# A wideband differential bandpass filter based on T-shaped stubs and single ring resonator.

1. INTRODUCTIONBalanced circuits are essential in building a modern communication system. Recently, under the trend of system-on-chip, it requires the integration of RF and analog circuits onto the digital baseband processor, thus the problem of interference and crosstalk from substrate coupling between components is getting more and more serious. For balanced circuits, differential filters with the advantages of high immunity to the environmental noises, good dynamic range, and low electromagnetic interference (EMI) are extremely important. These filters should be able to produce the desired differential-mode frequency responses and reduce the common-mode signal interference at the same time, which is essential in increasing the signal-to-noise-ratio (SNR) in the receiver and improving the efficiency of the dipole antenna in the transmitter. In recent years, lots of structures have been demonstrated for differential bandpass filter (BPF) design, which are fabricated with single band, dual bands, wide band and improved common-mode suppression characteristics [1-14]. In [1], a novel ultra -wideband (UWB) differential filter is presented based on double-sided parallel-strip lines. In [2,3], differential-mode UWB BPFs are fabricated with multiple stages branch-line. Theory and applications by means of complementary split ring resonators are discussed in [4, 5] for common-mode suppression in microstrip differential lines while both microstrip and defected ground structures (DGS) are utilized in [6,7]. In [8,9], many kinds of coupled structures are used for balanced filters applications. In [10,11], balanced coupled-resonator BPFs with common-mode suppression and stopband extension are constructed based on stepped-impedance resonators and in [12, 13], various types of full differential bandpass filters are designed and fabricated. In [14], a new technique for realizing a fully differential filter using an operational amplifier (op amp) without common-mode feedback (CMFB) is presented.

In this letter, a wideband differential bandpass filter (BPF) with differential mode passband and common mode suppression is proposed and implemented on microstrip lines for wideband application. The initial BPF is similar to a single ring resonator with two unequal feed lines which have 180[degrees] separation and its improved one is formed by loading the T-shaped stubs on the ring for better performances. This structure is very simple, compact and easy for construct without any coupling structure. With the adoption of the 180[degrees] swap structure, the proposed filter presents a perfect electric conductor wall under common mode excitation and a perfect magnetic conductor wall under differential mode excitation along the symmetric line of the ring resonator. Thus, differential wideband BPF and common mode suppression can be obtained. The improved one is formed by loading the T-shaped stubs on the ring for better performances. Finally, a microstrip differential wideband BPF is designed, simulated, fabricated, and measured. The presented differential BPF has a 3dB fractional bandwidth (FBW) of 38% for the differential mode and the common mode suppression is greater than 17 dB. Good agreement between simulations and measurements is obtained.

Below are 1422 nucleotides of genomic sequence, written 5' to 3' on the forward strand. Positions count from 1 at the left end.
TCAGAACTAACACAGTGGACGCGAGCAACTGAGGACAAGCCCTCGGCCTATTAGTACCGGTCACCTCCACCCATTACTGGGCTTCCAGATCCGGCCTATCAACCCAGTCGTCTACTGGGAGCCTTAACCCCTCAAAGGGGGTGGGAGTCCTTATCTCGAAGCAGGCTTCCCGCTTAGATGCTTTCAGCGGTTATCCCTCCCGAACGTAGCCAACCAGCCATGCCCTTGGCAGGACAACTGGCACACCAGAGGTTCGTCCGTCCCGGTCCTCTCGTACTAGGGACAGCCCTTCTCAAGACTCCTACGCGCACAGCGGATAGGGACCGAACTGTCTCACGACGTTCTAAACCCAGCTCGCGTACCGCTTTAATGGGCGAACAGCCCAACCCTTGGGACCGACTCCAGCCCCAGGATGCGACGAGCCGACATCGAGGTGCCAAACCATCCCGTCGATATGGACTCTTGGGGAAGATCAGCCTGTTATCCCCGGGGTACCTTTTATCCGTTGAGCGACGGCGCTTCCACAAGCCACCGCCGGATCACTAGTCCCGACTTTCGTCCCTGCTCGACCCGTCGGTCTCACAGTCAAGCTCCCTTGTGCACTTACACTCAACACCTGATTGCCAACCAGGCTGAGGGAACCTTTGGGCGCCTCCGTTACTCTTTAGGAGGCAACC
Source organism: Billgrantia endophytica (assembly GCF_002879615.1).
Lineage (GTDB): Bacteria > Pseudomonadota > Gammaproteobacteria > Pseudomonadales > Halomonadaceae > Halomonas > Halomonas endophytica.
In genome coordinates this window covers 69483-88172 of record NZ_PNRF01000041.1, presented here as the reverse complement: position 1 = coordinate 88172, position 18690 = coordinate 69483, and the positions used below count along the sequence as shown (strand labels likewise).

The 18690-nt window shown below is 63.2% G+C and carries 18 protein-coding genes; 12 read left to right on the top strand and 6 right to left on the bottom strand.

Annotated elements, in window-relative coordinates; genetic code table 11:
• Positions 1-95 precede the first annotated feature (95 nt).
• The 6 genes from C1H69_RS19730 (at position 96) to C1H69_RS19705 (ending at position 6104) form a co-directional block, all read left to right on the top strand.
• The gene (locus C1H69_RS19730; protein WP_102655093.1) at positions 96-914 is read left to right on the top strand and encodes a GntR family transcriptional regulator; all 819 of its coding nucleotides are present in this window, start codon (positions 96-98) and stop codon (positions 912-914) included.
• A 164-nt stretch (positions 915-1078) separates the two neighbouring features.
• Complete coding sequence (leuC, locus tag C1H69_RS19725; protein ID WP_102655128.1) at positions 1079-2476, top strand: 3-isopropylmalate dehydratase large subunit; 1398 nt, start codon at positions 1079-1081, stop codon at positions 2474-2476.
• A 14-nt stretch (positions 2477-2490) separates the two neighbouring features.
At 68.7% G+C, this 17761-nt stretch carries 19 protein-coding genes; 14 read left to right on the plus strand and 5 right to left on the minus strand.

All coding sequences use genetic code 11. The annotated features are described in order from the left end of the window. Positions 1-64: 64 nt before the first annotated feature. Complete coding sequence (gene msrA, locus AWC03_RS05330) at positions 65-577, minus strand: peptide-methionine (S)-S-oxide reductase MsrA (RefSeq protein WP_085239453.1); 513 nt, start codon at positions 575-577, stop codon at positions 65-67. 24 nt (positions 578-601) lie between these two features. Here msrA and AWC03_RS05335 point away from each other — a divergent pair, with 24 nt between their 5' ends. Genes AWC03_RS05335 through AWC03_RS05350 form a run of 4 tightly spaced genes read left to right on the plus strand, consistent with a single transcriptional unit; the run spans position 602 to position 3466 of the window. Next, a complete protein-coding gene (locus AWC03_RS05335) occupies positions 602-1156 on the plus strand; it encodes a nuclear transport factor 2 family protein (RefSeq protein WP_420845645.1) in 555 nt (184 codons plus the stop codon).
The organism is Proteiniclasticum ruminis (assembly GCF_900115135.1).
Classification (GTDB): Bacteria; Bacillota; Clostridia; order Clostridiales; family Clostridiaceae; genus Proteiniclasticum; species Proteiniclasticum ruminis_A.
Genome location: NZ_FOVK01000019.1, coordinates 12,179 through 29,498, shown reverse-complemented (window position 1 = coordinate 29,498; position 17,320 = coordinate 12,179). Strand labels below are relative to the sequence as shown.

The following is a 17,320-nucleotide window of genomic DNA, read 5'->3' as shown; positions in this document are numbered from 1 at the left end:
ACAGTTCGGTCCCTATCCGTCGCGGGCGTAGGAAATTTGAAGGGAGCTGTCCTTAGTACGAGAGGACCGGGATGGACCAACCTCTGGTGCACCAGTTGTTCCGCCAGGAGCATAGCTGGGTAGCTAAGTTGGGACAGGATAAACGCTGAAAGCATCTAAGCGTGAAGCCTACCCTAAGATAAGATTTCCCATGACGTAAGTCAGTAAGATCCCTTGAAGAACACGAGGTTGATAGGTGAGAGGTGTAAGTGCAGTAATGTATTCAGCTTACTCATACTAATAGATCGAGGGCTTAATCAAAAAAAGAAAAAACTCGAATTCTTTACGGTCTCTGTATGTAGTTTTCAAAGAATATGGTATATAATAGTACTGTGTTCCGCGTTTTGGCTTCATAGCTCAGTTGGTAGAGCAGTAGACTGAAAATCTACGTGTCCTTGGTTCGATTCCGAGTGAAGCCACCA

2. ANALYSIS AND DESIGN

As depicted in Fig. 1, a wideband differential BPF with pairs of unequal feed lines, single ring resonator and T-shaped stubs is proposed. These unequal feed lines have 180[degrees] phase separation, which can be utilized to realize conversion between differential-mode and common-mode. If the input ports (ports 1 and 1') are excited by differential-mode signals, the out-of-phase signals will be converted to in-phase signals when they pass through the 180[degrees] swap structure, then a virtual open appears at the symmetrical line T-T' and a wideband BPF is constructed. Similarly, a virtual short appears at T-T' when in-phase signals of ports 1 and 1' are converted to out-of-phase and signals will be reflected to realize common-mode suppression. Then, the circuit schemes of common-mode and differential-mode can be obtained as shown in Fig. 2.

Figure 2 shows the equivalent half circuits of common-and differential-mode of the differential BPF. For the common-mode circuit in Fig. 2(a), signals will be reflected at the center short circuit point and common-mode suppression is obtained. As for the differential-mode circuit as shown in Fig. 2(b), it can be analyzed in even-odd-mode theory. T-shaped stubs have been loaded in some other circuits to improve the performances [15-21]. The presented T-shaped can be used in microstrip circuits to crate dual controllable transmission zeros for sharper skirt and some other better performances.

The transmission-line model of the differential-mode is shown in Fig. 3 [22], in which Fig. 3(a) presents its odd-mode circuit and (b) represents its even-mode circuit. For conventional denotation, the characteristic impedances of the stubs are [Z.sub.1], [Z.sub.2], and [Z.sub.3] while their electric lengths are [[theta].sub.1], [[theta]'.sub.1], [[theta].sub.2], and [[theta].sub.3], respectively.

For the odd-mode circuit in Fig. 3(a), the odd-mode input admittance [Y.sub.odd] can be expressed as

[Y.sub.odd] = -J[Y.sub.1] cot([theta] + [theta]') (1)

If [Y.sub.odd] = 0, we can drive the resonance condition to determine the odd-mode resonant frequency. Fig. 4 plots the odd-mode resonant frequencies versus [[theta].sub.x] + [[theta]'.sub.x]. Obviously, one transmission pole [f.sub.0] is located at [[theta].sub.x] + [[theta]'.sub.x] = 90 deg.